On Thursday, investors are likely to be still be digesting the latest minutes published by the Federal Open Market Committee, after Wall Street finished higher Wednesday following the release.
In the latest FOMC minutes, the U.S. central bank indicated that an interest rate hike later in 2017 was almost certain, even if low inflation continues to weigh on sentiment. Speeches from leading members of the Fed kept the spotlight on the minutes and the outlook for monetary policy.
Fed Governor Jerome Powell said Fed policy has been and should continue to be gradual in terms of hiking rates. He also argued that a gradual plan to shrink the central bank's balance sheet should help prevent an interest rate spike. The governor added that emerging markets are likely to manage normalization well.
Meanwhile, Fed Governor Lael Brainard said low or neutral interest rates increase the risk of asset price bubbles.
The Treasury Department auctioned $12 billion in 30-year bonds at a high yield of 2.87 percent. The bid-to-cover ratio, an indicator of demand, was 2.53.
Indirect bidders, which include major central banks, were awarded 62.8 percent. Direct bidders, which includes domestic money managers, bought 10.6 percent.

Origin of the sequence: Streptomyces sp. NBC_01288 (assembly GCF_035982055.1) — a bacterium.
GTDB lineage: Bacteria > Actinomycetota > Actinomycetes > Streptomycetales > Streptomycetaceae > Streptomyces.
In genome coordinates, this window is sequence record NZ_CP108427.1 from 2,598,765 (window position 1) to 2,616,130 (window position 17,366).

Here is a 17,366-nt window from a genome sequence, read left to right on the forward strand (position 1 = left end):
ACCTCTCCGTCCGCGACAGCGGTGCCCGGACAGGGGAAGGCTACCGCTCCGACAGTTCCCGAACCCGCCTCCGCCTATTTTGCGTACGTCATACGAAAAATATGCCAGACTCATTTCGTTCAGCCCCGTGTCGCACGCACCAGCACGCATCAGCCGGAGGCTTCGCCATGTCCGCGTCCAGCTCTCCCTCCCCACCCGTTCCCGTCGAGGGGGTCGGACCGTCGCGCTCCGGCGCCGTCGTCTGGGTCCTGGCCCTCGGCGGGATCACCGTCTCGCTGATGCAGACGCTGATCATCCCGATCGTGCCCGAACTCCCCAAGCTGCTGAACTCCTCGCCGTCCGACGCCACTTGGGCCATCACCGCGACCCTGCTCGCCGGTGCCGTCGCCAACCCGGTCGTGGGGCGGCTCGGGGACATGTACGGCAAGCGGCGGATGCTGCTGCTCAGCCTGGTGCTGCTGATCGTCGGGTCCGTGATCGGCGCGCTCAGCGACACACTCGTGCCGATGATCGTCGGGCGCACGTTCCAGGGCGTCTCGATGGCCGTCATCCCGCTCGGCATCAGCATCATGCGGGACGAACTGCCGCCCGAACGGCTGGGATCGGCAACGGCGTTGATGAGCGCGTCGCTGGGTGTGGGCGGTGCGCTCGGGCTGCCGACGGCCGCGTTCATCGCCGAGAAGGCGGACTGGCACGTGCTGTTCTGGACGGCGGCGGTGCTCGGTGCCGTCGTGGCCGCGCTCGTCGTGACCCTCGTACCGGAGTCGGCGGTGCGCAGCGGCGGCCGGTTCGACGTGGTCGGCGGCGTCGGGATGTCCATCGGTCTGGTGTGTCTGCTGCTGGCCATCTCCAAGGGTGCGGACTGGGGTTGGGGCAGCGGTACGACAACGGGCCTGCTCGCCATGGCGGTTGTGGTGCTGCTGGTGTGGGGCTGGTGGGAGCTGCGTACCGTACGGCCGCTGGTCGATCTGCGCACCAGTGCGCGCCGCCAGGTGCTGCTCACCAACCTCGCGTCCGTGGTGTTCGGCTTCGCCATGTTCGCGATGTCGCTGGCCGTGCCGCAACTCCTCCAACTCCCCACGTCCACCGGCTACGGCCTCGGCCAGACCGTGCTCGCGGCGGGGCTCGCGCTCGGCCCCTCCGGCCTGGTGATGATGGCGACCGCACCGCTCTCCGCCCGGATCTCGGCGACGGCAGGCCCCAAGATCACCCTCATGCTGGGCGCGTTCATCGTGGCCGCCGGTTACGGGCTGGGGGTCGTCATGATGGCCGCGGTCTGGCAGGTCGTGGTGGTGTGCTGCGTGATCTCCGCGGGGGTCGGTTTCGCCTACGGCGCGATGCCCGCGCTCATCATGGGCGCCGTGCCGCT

U.S. producer prices rose in September as the price of gasoline recorded its biggest increase in more than two years amid production disruptions at oil refineries in Texas caused by Hurricane Harvey, reported Reuters.
The Labor Department said its producer price index for final demand increased 0.4 percent last month after rising 0.2 percent in August. In the 12 months through September, the PPI jumped 2.6 percent. That was the biggest gain since February 2012 and followed a 2.4 percent jump in August.
The Treasury budget is due out at 2:00 p.m. ET.
In other news, President Donald Trump on Thursday signed a new executive order aimed at expanding health-coverage options and reducing costs for millions of Americans — an order that Obamacare defenders fear will damage gains made under that health-care law.
In commodities, crude prices fell into the red in morning trade, following news that U.S. fuel inventories had risen.
—CNBC's Jeff Cox contributed to this report.